REVIEWER’S NOTE: Basically, the first paragraph of this review is a cut-and-paste of part of a review I wrote for the Japanese film, Flying Colors. I chose to do this because they are both similar in terms of genre and execution.
EXPECTATIONS: Cool Runnings meets Billy Elliot.
REVIEW: Biographical films, especially ones that revolve around triumphs of the human spirit, can range from the truly inspirational, i.e. The Pursuit of Happyness; to award-bait films like the dull and manipulative The Blind Side; to unmitigated disasters like the agonizing Patch Adams. But very few of those films show a comedic side i.e. in a very twisted way, The Wolf of Wall Street and this is where Eddie the Eagle comes in. Refusing to take the story in an overly serious way and dwelling on the absurd side of the true story of Michael “Eddie” Edwards, Eddie the Eagle is crowd-pleasing and fun entertainment for the masses with plenty of help from the likable leads and Dexter Fletcher’s sensitive direction that makes the story more than just afternoon TV fodder and turns it into something that is quite inspirational for an underdog film as well as an biographical film.
Rising star Taron Egerton stars as the titular character, an incredibly optimistic yet under-talented 22-year old who dreams of being an Olympian, to the annoyance of many, especially his stern father (Keith Allen). After many setbacks like peer pressure, lack of talent and criticism, he decides to become a ski jumper and sets off to Germany for training. Through his disastrous self-training, a drunken snow groomer Bronson Peary (Hugh Jackman) tells him to give up. Eventually, given their shared shunning from the other jumpers as well as Eddie’s insistence, they team up and try to get into the Winter Olympics in Calgary. Does he succeed? Of course! It wouldn’t be a famous story if he didn’t! And it has been well documented by Olympic broadcasts, interviews and even a book written by Eddie himself. But movies with predictable plots are still worthwhile viewing if the execution is above reproach and this is where Eddie the Eagle soars. Yes, the pun is definitely intended.
First off, the actors. Having exceeded my expectations in Kingsman: The Secret Service, Taron Egerton does it again in Eddie the Eagle. Egerton exudes a lovable, yet eccentric presence that could have ventured through cutesy and annoying territory, but he ends being identifiable and even relatable. It helps a lot to have Hugh Jackman as your coach. Basically reprising the scumbag-authority role like in Real Steel, he shares great chemistry with Egerton and the two have many funny moments like using actress/bombshell Bo Derek as a sexual reference of training motivation and they also have compellingly dramatic moments that can really stir the audience. The supporting cast all give fine performances but do not really stand out from their archetype roles, with notable exceptions of Christopher Walken as Peary’s mentor and Edvin Endre as Matti “The Flying Finn” Nykanen, who has a great scene with Egerton in an elevator.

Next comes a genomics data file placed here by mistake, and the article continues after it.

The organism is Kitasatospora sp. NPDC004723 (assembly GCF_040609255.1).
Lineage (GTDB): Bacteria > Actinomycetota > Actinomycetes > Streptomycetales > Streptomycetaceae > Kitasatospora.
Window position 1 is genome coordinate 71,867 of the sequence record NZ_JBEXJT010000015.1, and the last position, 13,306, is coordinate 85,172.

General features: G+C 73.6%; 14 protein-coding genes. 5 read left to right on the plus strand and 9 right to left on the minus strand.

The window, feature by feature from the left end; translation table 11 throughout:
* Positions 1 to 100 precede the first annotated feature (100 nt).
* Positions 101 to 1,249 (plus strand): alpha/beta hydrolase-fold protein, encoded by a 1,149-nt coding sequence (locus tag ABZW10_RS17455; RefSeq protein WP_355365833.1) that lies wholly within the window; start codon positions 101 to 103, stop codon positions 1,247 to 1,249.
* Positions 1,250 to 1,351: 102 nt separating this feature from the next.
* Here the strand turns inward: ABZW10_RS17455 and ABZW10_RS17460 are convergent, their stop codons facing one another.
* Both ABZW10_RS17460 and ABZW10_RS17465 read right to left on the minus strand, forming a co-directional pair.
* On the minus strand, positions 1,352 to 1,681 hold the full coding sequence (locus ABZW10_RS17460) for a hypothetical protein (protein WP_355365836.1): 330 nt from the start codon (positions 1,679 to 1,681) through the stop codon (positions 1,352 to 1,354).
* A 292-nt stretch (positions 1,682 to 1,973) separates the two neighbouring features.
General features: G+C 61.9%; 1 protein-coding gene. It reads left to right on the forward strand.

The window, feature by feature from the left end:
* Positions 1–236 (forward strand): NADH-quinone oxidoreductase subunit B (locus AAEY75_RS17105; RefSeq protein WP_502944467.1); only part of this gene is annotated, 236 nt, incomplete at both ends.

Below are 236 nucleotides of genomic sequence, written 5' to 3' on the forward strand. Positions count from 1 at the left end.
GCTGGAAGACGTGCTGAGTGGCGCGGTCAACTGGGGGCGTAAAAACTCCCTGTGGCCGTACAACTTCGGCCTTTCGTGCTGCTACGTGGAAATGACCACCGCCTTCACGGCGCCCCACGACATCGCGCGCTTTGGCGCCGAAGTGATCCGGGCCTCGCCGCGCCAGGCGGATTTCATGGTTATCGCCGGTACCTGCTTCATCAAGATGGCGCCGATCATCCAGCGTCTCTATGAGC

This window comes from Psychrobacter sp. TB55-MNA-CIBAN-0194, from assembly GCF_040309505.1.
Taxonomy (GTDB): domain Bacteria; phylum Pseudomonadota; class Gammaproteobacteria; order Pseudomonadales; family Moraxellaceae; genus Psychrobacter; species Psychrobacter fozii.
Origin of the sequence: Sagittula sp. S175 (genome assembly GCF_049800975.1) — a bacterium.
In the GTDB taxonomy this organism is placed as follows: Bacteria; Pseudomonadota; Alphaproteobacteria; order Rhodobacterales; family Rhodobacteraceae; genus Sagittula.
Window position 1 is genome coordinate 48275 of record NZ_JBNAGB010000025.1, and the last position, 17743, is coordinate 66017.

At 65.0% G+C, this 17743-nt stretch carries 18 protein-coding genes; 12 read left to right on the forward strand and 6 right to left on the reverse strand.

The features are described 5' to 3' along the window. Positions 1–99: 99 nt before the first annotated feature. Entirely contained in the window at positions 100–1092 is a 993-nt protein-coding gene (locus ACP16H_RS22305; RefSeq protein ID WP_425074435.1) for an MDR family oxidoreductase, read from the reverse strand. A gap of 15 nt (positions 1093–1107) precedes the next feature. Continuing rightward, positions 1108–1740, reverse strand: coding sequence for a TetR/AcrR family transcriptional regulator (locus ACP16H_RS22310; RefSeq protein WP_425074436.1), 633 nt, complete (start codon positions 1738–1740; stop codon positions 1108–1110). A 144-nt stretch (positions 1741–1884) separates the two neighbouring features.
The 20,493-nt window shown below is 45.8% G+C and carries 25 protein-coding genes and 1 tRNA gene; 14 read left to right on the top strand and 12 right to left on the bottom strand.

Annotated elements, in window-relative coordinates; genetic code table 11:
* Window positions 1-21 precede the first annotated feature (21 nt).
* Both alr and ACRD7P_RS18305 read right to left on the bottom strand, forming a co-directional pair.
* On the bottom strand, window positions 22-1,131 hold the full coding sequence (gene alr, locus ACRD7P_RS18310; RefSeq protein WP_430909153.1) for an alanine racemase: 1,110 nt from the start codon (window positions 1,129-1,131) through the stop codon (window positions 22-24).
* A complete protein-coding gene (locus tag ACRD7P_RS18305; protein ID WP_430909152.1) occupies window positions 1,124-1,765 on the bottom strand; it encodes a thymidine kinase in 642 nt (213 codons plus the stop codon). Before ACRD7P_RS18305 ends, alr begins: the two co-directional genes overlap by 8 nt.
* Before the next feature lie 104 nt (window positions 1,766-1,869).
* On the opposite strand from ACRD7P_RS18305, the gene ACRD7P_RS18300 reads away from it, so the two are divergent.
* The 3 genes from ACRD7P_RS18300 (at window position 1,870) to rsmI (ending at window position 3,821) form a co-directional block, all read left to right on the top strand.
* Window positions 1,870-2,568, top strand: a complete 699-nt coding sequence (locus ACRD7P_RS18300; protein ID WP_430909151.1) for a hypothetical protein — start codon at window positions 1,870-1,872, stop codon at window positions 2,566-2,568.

The director by Dexter Fletcher is unsurprisingly (or surprisingly, if you have seen his earlier films) light, considering the true story, and like Egerton’s performance, it rarely feels like it panders to the audience that it comes off more nostalgic and inspiring than overly obvious. I really loved the musical score by Matthew Margeson. It is so nostalgic and reminiscent of the 80’s (when the story is set) that I was in heaven whenever I heard it. The use of Van Halen’s Jump in the climax was just icing on the cake.
But in a biographical film such as this, there are plenty of flaws. The dramatized parts (and there are many) are just there to add drama, and they come off as embarrassingly clichéd i.e. the competitors/bullies, the authority figures etc. A LOT of people say that is very similar to the 1993 film, Cool Runnings. It is a very valid point but what is rather funny is that the two events happened concurrently and Eddie the Eagle even references it at one point. The predictability can be a turn-off to some and even the feel-good and wholesome tone can be a bit much, even for me.
But overall, Eddie the Eagle is a fun time at the movies and it might even inspire you to take up jumping. I jumped from the top of the cinema stairs to the floor so it obviously worked on me.
Taron Egerton and Hugh Jackman make a great duo
Surprisingly inspirational, thanks to Dexter Fletcher’s sensitive direction
Fantastic score and soundtrack
Predictable in every sense of the word
Too much drama for the sake of drama
The wholesome tone can be a bit much
This review can be also seen at THE IRIS. Visit the site by pressing the picture above.
Cast: Taron Egerton, Hugh Jackman, Christopher Walken, Iris Berben, Mark Benton, Keith Allen, Jo Hartley, Tim McInnerny, Edvin Endre, Marc Benjamin, Jim Broadbent
Director: Dexter Fletcher
Screenwriter: Simon Kelton, Shaun Macaulay; based on the true story of Michael “Eddie” Edwards